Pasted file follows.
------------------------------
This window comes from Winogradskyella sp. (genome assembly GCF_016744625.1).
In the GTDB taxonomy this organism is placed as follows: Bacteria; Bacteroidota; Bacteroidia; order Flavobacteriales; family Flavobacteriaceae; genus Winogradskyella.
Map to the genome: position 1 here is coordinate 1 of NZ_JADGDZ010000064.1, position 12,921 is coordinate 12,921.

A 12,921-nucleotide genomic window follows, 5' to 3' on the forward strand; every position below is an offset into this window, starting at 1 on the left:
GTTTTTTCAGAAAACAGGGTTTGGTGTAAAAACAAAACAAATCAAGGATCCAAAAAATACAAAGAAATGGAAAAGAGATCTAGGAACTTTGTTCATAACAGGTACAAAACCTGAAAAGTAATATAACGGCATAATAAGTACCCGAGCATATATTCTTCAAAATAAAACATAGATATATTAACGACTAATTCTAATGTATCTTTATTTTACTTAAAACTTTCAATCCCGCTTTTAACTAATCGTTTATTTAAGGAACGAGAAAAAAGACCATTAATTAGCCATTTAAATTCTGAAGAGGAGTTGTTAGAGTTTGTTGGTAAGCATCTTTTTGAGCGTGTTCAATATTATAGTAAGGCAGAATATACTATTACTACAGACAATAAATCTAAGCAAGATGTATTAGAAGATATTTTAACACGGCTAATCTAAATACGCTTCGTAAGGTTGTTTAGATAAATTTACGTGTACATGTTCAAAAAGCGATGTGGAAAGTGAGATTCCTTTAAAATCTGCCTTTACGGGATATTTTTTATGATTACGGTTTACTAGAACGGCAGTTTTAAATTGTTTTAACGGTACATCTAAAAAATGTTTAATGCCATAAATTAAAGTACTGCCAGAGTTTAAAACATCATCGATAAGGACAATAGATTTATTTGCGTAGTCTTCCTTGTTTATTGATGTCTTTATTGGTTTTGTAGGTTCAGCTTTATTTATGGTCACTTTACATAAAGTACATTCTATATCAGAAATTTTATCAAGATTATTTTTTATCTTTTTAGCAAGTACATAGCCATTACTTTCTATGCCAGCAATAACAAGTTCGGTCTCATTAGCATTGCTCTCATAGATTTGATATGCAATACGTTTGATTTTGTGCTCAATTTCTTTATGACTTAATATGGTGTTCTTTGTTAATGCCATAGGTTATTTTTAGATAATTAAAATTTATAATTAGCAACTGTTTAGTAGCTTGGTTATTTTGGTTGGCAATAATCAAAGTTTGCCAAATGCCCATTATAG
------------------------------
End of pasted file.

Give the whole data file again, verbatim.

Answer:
This window comes from Winogradskyella sp. (genome assembly GCF_016744625.1).
In the GTDB taxonomy this organism is placed as follows: Bacteria; Bacteroidota; Bacteroidia; order Flavobacteriales; family Flavobacteriaceae; genus Winogradskyella.
Map to the genome: position 1 here is coordinate 1 of NZ_JADGDZ010000064.1, position 12,921 is coordinate 12,921.

A 12,921-nucleotide genomic window follows, 5' to 3' on the forward strand; every position below is an offset into this window, starting at 1 on the left:
GTTTTTTCAGAAAACAGGGTTTGGTGTAAAAACAAAACAAATCAAGGATCCAAAAAATACAAAGAAATGGAAAAGAGATCTAGGAACTTTGTTCATAACAGGTACAAAACCTGAAAAGTAATATAACGGCATAATAAGTACCCGAGCATATATTCTTCAAAATAAAACATAGATATATTAACGACTAATTCTAATGTATCTTTATTTTACTTAAAACTTTCAATCCCGCTTTTAACTAATCGTTTATTTAAGGAACGAGAAAAAAGACCATTAATTAGCCATTTAAATTCTGAAGAGGAGTTGTTAGAGTTTGTTGGTAAGCATCTTTTTGAGCGTGTTCAATATTATAGTAAGGCAGAATATACTATTACTACAGACAATAAATCTAAGCAAGATGTATTAGAAGATATTTTAACACGGCTAATCTAAATACGCTTCGTAAGGTTGTTTAGATAAATTTACGTGTACATGTTCAAAAAGCGATGTGGAAAGTGAGATTCCTTTAAAATCTGCCTTTACGGGATATTTTTTATGATTACGGTTTACTAGAACGGCAGTTTTAAATTGTTTTAACGGTACATCTAAAAAATGTTTAATGCCATAAATTAAAGTACTGCCAGAGTTTAAAACATCATCGATAAGGACAATAGATTTATTTGCGTAGTCTTCCTTGTTTATTGATGTCTTTATTGGTTTTGTAGGTTCAGCTTTATTTATGGTCACTTTACATAAAGTACATTCTATATCAGAAATTTTATCAAGATTATTTTTTATCTTTTTAGCAAGTACATAGCCATTACTTTCTATGCCAGCAATAACAAGTTCGGTCTCATTAGCATTGCTCTCATAGATTTGATATGCAATACGTTTGATTTTGTGCTCAATTTCTTTATGACTTAATATGGTGTTCTTTGTTAATGCCATAGGTTATTTTTAGATAATTAAAATTTATAATTAGCAACTGTTTAGTAGCTTGGTTATTTTGGTTGGCAATAATCAAAGTTTGCCAAATGCCCATTATAG